The tale of King Leonidas and the 300 Spartans who withstood the Persian horde at Thermopylae is cemented in the consciousness of our society, both with popular literature and the authentic historic narrative.
Yes, the story of bravery to the utmost, finished with total sacrifice, for freedom and motherland Sparta.
Were you aware of another band of 300 soldiers who performed an historic exploit against a foreign horde? It’s a distinctive Jewish narrative (and by extension a Christian one) directed by Jehovah God for the freedom of His chosen people, Israel.
It’s a history waiting for the likes of a Mel Gibson to fund as the next Biblical Hollywood blockbuster…
It is the history of an Israeli by the name of Gideon, from the Old Testament of the Bible in the ‘Book of Judges’, chapters 6 through 8 (written in 1126 B.C. by Samuel the Priest; for the author’s Bio see the ‘First Book of Samuel’ from the Old Testament).
In Gideon’s lifetime he saw freedom for Israel at the hands of the Jewish leaders Deborah and Barak. He also lived while Israel did evil in the sight of the Lord; at which point God delivered Israel into the hands of the Midianite horde for seven years. (Interesting backstory: the Midianites descended from Midian who was the son of Abraham, the progenitor of Israel, and Keturah, his former concubine who had become his wife after the death of Abraham’s first wife, Sarah. Read the ‘Book of Genesis’, chapter 25.)
The horde numbered about 135,000 soldiers (not counting servants, slaves and women). They were ruthless and consumed an abundance of natural resources in Israel, destroying the land, and causing the people to live in great fear. So much so, that a significant amount of the people lived in caves and prepared their livelihoods in secret.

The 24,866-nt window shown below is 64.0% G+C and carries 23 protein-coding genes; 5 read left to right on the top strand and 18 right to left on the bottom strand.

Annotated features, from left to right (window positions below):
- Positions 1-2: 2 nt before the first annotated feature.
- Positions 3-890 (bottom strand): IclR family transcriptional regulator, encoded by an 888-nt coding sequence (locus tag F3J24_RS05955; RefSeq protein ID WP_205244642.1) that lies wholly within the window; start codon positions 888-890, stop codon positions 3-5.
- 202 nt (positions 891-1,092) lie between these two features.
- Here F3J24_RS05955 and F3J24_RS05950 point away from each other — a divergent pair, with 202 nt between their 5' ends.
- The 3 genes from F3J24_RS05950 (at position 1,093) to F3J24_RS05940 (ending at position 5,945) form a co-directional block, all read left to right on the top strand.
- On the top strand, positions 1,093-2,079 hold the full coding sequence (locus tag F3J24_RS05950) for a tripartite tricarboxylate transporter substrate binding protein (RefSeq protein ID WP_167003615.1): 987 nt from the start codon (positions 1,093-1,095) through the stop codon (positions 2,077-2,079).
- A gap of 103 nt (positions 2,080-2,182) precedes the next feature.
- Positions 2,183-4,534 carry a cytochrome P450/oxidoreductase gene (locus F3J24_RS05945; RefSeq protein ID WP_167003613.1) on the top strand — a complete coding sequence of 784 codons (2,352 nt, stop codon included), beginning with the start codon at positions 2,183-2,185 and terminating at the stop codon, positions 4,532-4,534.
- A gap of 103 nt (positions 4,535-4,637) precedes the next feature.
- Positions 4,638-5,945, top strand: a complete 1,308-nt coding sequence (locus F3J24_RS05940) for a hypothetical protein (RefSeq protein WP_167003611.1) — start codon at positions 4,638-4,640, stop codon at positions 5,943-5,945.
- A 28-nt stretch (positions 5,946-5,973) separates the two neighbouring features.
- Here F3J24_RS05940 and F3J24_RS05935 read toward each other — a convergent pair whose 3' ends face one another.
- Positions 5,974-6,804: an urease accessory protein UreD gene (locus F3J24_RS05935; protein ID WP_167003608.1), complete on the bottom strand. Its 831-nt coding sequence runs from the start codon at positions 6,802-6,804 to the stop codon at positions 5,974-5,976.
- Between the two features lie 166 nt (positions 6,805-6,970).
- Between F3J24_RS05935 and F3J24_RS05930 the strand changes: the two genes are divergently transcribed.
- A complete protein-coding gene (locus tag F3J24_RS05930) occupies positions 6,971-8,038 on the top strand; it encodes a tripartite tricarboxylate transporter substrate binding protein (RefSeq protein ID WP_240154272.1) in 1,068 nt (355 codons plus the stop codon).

In the 7th year of occupation Israel cried out to God in unison, and an unnamed prophet prophesied of their coming redemption.
The Angel of the Lord called to Gideon [whose name means, ‘Oh, mighty man of valor’] to be that redemption. He was the son of Joash, a leader and landowner from the Israeli tribe of Manasseh.
Gideon, upon hearing the revelation from the Angel of the Lord, both questioned the Angel and admitted his personal weakness.
Upon receiving confirmation through the Angel, Gideon accepted the call to lead Israel to defeat the Midianites.
It was then that the Angel of the Lord commanded Gideon to destroy the alter of Baal (Baal is the Sun-god of Phenicia, and the supreme deity among the Canaanites and various other pagan nations) which was on his dad’s property. Since the city worshiped that image, they wanted Gideon’s death. However, since it was on Joash’s land, and it was his own son that tore it down, Joash stood up for Gideon.
Soon after we read, “The Spirit of the Lord came upon Gideon”. He then sent word to his tribe (Manasseh) and three other tribes (Asher, Zebulun, Naphtali) of Israel. He sent word to mobilize an army to fight the Midian horde.
It was at this point that God had mercy on the soul of Gideon and confirmed to him (twice more!) that, yes, Gideon was in the will of God.
So, the Israeli army was gathered at about 32,000 strong; gathered together to fight the 132,000 Midianites.
However, God wanted to make a statement with this particular battle.
He told Gideon that the 32,000 he amassed was too large an army. God said, because of this, Israel will eventually say that it was the strength of the men of Israel rather than God to whom victory was espoused.